When Did LGB Wander Away From T (Or Maybe Why)?
by Belinda Dronkers-Laureta on May 11th, 2016

Keeping Families Together

The Asian And Pacific Islander Family Pride Blog

25 January 2013

When Did LGB Wander Away From T (Or Maybe Why)?


Maxwell Ng wrote this blog. His reference to City Hall below is to Boston’s City Hall.

Max wrote a previous blog for us (November 9, 2012). We introduced him to you then, but just in case you missed it, we enjoy introducing him again.

Maxwell Ng is an American Asian transman who has lived in Boston for almost 15 years. He is the Vice-Chair of the Massachusetts Trans Political Coalition (MTPC), a founding member of the Trailblazers, the Boston based softball team for trans and gender variant people, and serves on the Steering Committee for QAPA (Queer Asian Pacific-Islander Alliance). He is passionate about visibility for Queer Asians, and strives to bring the issues that impact our enriched communities to the forefront. In his professional life, he works as an architect.


A few weeks ago John and Belinda poised the question, How Do We Make The Transgender Community Part Of Our Conversation?

It’s kind of a funny question to ask, since Trans* people are and have been the backbone of the Queer Civil Rights movement.

During Barack Obama’s speech during his inauguration, he passionately linked three locations together: Seneca Falls, the birthplace of the women’s suffrage movement, Selma, the birthplace of the black civil rights movement, and Stonewall, the bar that is often cited as the birthplace of the LGBT civil rights movement.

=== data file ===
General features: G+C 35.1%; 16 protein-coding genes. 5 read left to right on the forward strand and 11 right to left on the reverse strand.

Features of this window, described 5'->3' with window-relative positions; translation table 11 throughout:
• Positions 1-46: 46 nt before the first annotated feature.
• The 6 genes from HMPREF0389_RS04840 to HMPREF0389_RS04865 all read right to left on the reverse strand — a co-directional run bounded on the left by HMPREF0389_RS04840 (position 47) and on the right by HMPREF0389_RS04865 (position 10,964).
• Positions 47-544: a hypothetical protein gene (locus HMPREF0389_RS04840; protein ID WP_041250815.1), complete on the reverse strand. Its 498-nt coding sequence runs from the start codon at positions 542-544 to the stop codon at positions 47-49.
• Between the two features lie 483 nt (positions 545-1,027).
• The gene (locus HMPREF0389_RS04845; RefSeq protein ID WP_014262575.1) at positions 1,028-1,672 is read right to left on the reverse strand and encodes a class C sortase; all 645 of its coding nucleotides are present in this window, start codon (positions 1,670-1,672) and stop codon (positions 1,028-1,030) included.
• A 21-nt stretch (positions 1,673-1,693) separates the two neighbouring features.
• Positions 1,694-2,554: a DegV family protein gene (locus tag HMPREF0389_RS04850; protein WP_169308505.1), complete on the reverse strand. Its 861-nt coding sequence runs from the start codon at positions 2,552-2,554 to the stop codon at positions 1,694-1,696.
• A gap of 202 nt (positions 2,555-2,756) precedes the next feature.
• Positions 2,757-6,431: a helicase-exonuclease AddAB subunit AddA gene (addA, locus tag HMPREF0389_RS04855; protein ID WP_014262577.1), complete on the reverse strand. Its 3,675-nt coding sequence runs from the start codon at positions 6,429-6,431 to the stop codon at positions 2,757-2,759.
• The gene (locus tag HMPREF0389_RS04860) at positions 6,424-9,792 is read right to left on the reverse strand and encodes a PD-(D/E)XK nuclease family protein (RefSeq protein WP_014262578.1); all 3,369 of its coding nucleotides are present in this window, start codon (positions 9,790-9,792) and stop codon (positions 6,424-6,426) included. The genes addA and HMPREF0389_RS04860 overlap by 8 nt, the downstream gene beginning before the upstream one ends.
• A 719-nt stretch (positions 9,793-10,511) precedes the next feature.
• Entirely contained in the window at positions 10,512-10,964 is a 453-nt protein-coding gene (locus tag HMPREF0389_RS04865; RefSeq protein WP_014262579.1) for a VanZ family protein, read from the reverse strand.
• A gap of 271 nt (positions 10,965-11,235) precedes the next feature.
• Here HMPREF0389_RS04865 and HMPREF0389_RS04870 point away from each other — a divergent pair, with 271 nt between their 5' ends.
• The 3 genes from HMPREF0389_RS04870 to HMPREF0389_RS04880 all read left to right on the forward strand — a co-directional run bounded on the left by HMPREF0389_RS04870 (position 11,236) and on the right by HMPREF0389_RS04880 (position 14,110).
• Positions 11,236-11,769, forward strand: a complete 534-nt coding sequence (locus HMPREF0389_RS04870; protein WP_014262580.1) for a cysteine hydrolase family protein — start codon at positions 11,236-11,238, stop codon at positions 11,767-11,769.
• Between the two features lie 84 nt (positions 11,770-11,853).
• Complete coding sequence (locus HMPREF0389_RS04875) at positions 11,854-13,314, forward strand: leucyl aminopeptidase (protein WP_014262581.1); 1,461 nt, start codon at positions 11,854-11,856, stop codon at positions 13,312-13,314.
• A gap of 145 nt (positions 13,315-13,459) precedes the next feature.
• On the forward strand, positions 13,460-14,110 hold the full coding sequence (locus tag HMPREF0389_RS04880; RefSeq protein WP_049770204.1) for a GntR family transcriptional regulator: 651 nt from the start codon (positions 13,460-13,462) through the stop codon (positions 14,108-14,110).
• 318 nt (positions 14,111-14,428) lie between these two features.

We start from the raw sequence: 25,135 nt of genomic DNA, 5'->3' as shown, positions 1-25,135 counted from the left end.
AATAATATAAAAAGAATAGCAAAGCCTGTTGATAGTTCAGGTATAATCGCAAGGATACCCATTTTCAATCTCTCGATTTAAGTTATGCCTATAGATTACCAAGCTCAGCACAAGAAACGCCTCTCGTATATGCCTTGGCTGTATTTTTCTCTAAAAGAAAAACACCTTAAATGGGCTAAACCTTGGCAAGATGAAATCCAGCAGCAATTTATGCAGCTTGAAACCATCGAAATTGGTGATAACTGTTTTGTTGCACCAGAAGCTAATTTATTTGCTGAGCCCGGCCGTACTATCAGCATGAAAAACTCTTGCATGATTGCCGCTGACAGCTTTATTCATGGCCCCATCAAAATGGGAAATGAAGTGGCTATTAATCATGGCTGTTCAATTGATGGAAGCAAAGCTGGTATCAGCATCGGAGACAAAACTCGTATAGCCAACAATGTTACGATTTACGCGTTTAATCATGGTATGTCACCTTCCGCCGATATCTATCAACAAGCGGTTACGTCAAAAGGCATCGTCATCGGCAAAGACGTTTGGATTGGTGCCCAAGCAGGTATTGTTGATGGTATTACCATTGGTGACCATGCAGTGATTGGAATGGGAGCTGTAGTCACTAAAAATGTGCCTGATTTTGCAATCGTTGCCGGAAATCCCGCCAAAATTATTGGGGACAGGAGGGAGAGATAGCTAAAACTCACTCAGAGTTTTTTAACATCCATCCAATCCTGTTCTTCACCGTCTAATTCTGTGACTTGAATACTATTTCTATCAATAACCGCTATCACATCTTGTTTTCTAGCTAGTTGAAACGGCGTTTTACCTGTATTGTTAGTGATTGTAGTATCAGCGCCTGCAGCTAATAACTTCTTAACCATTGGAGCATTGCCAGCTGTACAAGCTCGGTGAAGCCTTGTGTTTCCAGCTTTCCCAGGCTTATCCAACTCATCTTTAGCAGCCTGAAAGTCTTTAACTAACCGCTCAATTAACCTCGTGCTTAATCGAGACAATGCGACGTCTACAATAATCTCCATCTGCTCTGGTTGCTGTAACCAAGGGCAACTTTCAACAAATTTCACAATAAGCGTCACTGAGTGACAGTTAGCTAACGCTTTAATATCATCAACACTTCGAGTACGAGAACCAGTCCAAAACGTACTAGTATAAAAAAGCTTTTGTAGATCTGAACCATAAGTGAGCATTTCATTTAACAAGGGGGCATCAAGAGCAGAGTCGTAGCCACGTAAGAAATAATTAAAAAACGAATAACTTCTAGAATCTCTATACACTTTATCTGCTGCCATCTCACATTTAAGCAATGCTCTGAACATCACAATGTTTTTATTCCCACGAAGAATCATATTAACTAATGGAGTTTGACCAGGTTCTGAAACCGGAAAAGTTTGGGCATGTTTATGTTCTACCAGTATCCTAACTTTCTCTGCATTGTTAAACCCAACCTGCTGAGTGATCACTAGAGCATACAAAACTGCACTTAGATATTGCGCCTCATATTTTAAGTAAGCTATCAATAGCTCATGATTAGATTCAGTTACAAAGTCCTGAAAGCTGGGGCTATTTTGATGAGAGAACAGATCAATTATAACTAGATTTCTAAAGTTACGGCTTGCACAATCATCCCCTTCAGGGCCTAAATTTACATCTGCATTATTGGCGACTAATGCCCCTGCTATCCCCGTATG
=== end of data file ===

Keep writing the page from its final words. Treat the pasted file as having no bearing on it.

Note that I said the birthplace of L-G-B-T civil rights. I did not say gay civil rights.

NPR, has since graciously offered a quick history lesson to any who didn’t understand the President’s three references. But in all the synopses of the Stonewall Riots, the “historic” voice was so narrowly presented that anyone reading/listening can easily deny the richness that sparked the next 40 years of civil rights activism. The people who rioted for FIVE DAYS were transvestites and bull daggers and drag queens and cross dressers and nancy boys and fags and faeries and butches and femmes and people like you and people like me. Some of them were on the fringes of society, and yes, it can be argued that some of them were on the fringes of queer society. But they were there and they were the reason why City Hall plaza flies a rainbow flag, and why Pride is celebrated in June.

People often like to separate out the T from the LGB community. I understand. I am a self-identified transman, and I can tell you that my own personal journey of identity has been focused around gender and NOT sexuality; a key distinctive difference. However gender expression is such a crucial and HISTORIC piece of the queer rights movement, and safeguarding gender identity is not just protection for Trans* people. It’s protection for everyone who does not fit the image of Suzy Homemaker of John Q. Public. It protects butch lesbians and effeminate men and everyone who isn’t David or Victoria Beckham. So as we go forward and divide up among our respective Ls, Gs, Bs and Ts, let’s try to remember that it was once “us” versus “them”. And as I sit here wrapped in the comfortable blanket that those brave souls fought to provide for me, I ask you to remember the cataclysmic movement where we defined our spirit of unity and defiance TOGETHER in the face of opposition.

Belinda and John Dronkers-Laureta are board members of Asian & Pacific Islander Family Pride www.apifamilypride.org


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